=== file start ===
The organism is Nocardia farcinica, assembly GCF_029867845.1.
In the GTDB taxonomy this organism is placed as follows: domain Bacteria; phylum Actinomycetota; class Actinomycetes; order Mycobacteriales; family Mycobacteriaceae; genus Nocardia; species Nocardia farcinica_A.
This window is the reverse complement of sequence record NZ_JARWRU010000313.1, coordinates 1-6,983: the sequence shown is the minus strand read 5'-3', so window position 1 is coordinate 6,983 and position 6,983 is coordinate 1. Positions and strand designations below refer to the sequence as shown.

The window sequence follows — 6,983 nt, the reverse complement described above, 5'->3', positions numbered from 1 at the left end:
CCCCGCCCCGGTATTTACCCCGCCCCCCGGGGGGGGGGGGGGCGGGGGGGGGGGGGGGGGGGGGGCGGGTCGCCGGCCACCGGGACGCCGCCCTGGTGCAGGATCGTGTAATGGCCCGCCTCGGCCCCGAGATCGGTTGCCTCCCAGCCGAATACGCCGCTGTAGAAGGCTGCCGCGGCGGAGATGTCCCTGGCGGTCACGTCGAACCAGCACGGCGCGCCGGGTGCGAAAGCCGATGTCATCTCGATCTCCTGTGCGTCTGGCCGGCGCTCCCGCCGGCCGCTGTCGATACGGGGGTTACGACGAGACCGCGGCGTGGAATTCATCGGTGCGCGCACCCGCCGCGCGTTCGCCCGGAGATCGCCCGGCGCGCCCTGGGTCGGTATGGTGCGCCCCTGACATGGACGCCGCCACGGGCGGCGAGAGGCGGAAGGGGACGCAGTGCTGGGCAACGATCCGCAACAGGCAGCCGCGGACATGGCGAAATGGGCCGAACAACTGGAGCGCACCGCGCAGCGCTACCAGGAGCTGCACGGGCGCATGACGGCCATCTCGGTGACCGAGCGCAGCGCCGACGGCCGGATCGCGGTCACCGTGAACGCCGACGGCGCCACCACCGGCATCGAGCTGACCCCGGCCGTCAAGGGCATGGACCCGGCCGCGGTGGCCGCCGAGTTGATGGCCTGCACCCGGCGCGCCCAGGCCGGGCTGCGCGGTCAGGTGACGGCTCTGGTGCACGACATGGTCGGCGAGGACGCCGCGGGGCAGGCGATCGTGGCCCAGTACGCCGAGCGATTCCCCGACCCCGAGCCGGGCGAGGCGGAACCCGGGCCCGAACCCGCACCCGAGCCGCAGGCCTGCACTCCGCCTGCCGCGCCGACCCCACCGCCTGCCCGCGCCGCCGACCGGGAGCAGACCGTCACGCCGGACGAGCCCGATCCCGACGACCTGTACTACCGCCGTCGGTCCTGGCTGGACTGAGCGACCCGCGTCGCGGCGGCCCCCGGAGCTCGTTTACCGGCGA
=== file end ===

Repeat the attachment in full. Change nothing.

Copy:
The organism is Nocardia farcinica, assembly GCF_029867845.1.
In the GTDB taxonomy this organism is placed as follows: domain Bacteria; phylum Actinomycetota; class Actinomycetes; order Mycobacteriales; family Mycobacteriaceae; genus Nocardia; species Nocardia farcinica_A.
This window is the reverse complement of sequence record NZ_JARWRU010000313.1, coordinates 1-6,983: the sequence shown is the minus strand read 5'-3', so window position 1 is coordinate 6,983 and position 6,983 is coordinate 1. Positions and strand designations below refer to the sequence as shown.

The window sequence follows — 6,983 nt, the reverse complement described above, 5'->3', positions numbered from 1 at the left end:
CCCCGCCCCGGTATTTACCCCGCCCCCCGGGGGGGGGGGGGGCGGGGGGGGGGGGGGGGGGGGGGCGGGTCGCCGGCCACCGGGACGCCGCCCTGGTGCAGGATCGTGTAATGGCCCGCCTCGGCCCCGAGATCGGTTGCCTCCCAGCCGAATACGCCGCTGTAGAAGGCTGCCGCGGCGGAGATGTCCCTGGCGGTCACGTCGAACCAGCACGGCGCGCCGGGTGCGAAAGCCGATGTCATCTCGATCTCCTGTGCGTCTGGCCGGCGCTCCCGCCGGCCGCTGTCGATACGGGGGTTACGACGAGACCGCGGCGTGGAATTCATCGGTGCGCGCACCCGCCGCGCGTTCGCCCGGAGATCGCCCGGCGCGCCCTGGGTCGGTATGGTGCGCCCCTGACATGGACGCCGCCACGGGCGGCGAGAGGCGGAAGGGGACGCAGTGCTGGGCAACGATCCGCAACAGGCAGCCGCGGACATGGCGAAATGGGCCGAACAACTGGAGCGCACCGCGCAGCGCTACCAGGAGCTGCACGGGCGCATGACGGCCATCTCGGTGACCGAGCGCAGCGCCGACGGCCGGATCGCGGTCACCGTGAACGCCGACGGCGCCACCACCGGCATCGAGCTGACCCCGGCCGTCAAGGGCATGGACCCGGCCGCGGTGGCCGCCGAGTTGATGGCCTGCACCCGGCGCGCCCAGGCCGGGCTGCGCGGTCAGGTGACGGCTCTGGTGCACGACATGGTCGGCGAGGACGCCGCGGGGCAGGCGATCGTGGCCCAGTACGCCGAGCGATTCCCCGACCCCGAGCCGGGCGAGGCGGAACCCGGGCCCGAACCCGCACCCGAGCCGCAGGCCTGCACTCCGCCTGCCGCGCCGACCCCACCGCCTGCCCGCGCCGCCGACCGGGAGCAGACCGTCACGCCGGACGAGCCCGATCCCGACGACCTGTACTACCGCCGTCGGTCCTGGCTGGACTGAGCGACCCGCGTCGCGGCGGCCCCCGGAGCTCGTTTACCGGCGA